Introduction: Trampoline Sprinkler

Picture of Trampoline Sprinkler

yeah, winter olympics. I'm from australia. it's summer here at the moment so it sort of does my head in  thinking about cold cold snow. not that there is much snow in winter in austalia anyway.

Winter olympics is made up a lot of aerial movements and snow.

so this instructable adapts winter olympics to an australian back yard in Summer.

It's a........Trampoline Sprinkler .



Step 1:

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Unfortunately I only thought about posting this once I had finished the project. However it is a pretty simple concept.

My trampoline is next to the back porch on a concrete slab. We put it there as my city sometimes gets fierce summer storms and a trampoline is ripe for being picked up and blown away.  So it's tied to a sturdy post by cargo straps.

The kids love the trampoline, and because it is hot, I thought adding a sprinkler would be a good way for them to cool off. 

Sure I could have just thrown a hose + sprinkler over the side of the trampoline net but that would not have involved hammering any nails.

Actually that is what I have been doing for the last 2 years but it means I have to plug in the hose and unwind it, plug in the sprinkler, tie the hose to the side of the trampoline, then there is the packing up because I don't ant to trip over the hose etc etc. 

Adding a permanent solution means no more cleaning up. no more tripping over hoses, no more kids hassling me to set it up.

Now the kids just have to turn the tap on for themselves.

It's a win-win situation.

Step 2:

Material is pretty straight forward.-
1 hose
1 sprinkler
1 tap double adapter
6 electrical cable flat wire F- clips
4 conduit clips
1   2.4meter (8ft) piece of 2" X 4" pine - cut in to 2 x 90cm (3') + 1 x 60 cm (2') lengths
1   3 (10ft) meter roof baton 1" x 2" hard wood.
20 nails
4 bricks

Step 3: Construct the Head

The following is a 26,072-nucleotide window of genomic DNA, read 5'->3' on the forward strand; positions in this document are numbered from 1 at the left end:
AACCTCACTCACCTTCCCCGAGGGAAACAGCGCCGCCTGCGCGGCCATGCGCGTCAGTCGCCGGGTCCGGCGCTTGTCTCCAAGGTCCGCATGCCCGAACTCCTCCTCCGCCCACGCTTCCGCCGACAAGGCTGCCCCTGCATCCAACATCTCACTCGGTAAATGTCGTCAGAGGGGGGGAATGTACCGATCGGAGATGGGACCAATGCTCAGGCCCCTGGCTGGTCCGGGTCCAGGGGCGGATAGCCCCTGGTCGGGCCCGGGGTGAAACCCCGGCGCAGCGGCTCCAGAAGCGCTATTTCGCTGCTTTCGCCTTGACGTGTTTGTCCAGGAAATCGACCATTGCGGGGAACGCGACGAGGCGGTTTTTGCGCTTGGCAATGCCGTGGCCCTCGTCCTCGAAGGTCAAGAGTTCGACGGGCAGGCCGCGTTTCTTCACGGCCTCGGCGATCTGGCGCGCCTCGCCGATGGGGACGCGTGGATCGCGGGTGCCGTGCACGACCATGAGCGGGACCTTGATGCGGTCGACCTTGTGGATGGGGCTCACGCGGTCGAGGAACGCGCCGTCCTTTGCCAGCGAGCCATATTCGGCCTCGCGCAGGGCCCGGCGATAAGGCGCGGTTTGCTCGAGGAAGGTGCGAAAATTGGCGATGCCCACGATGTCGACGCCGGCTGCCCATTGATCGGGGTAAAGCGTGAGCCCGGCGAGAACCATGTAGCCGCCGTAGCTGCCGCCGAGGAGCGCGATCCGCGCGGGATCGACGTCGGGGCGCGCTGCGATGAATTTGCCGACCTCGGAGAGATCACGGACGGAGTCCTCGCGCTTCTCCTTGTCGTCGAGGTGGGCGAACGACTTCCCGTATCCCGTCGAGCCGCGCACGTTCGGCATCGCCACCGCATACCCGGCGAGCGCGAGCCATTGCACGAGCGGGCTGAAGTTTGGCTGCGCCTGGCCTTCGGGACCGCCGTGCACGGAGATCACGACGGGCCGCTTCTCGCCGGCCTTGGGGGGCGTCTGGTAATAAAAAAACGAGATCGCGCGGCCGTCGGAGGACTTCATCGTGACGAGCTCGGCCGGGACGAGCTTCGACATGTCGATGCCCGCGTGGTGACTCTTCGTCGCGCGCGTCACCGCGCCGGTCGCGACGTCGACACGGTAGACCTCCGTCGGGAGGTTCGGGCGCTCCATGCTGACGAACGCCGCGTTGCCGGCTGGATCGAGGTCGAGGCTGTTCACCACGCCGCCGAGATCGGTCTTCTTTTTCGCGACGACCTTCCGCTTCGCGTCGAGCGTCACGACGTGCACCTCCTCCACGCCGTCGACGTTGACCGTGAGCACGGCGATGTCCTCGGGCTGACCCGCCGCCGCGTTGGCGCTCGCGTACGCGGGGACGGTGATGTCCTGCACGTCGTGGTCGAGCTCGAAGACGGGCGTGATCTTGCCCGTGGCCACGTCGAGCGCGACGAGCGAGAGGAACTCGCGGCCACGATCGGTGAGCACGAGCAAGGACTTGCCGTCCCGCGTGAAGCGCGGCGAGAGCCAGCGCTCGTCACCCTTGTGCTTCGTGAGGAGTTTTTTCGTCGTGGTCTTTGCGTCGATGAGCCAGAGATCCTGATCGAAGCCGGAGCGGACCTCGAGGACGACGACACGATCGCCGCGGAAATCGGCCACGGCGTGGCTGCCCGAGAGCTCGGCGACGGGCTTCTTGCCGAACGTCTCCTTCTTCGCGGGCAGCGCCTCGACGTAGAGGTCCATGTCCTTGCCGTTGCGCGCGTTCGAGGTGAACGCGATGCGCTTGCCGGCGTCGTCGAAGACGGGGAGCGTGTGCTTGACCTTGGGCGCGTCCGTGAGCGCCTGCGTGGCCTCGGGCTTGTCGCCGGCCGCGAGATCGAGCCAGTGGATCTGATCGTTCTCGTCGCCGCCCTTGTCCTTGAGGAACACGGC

Picture of Construct the Head

attach the sprinkler to the end of the 3 meter beam. I used the flat electrical F cable holders.  6 or so of them around the sprinkler head held it firmly in place. As the beam was a little narrow I attached the sprinkler head to a piece of marine ply.

Step 4: The Body

Picture of The Body

the roof of my back porch was equal height  to the top of the safety net. As my kids heads get that high when they jump I therefore didn't want them to hit their heads on the sprinkler or the beam holding it. So elevated the beam in the middle.

basic the beam has three parts. end - sprinkler head, middle - fulcrum/raising leg, end - other end.

In this photo you can see the sprinkler head and the raising leg.

the raising leg is basically an upside down T. I place a couple of brinks on it for sturdiness (I didn't want to bolt it to the roof because we might move the trampoline soon).

You can see the conduit clamps holding the hose.

Step 5:

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the other end  is also a T and flat on the roof. This gives the unit stability. as you can see I placed a couple of bricks on top for support.

Step 6:

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I ran the hose accross the porch roof and through a gap between it and the house. the hose followed a down pipe to the tap wher I utilised the double adapter.


that's about all there is to it.

kids were pretty happy with the set up.

they usually jump on it for half an hour or more after school.

it becomes their shower and they dry off outside. - burns off energy and saves getting the bathroom messed up.


this project took about an hour to do. and because I had all the bits it cost $0.


if I move the trampoline away from the side of the house then I would probably run a vertical beam up one of the vertical pipes that holds the big ring which the net is secure to. and then run a horizontal beam from the top of that to achieve a similat result as todays project.


enjoy

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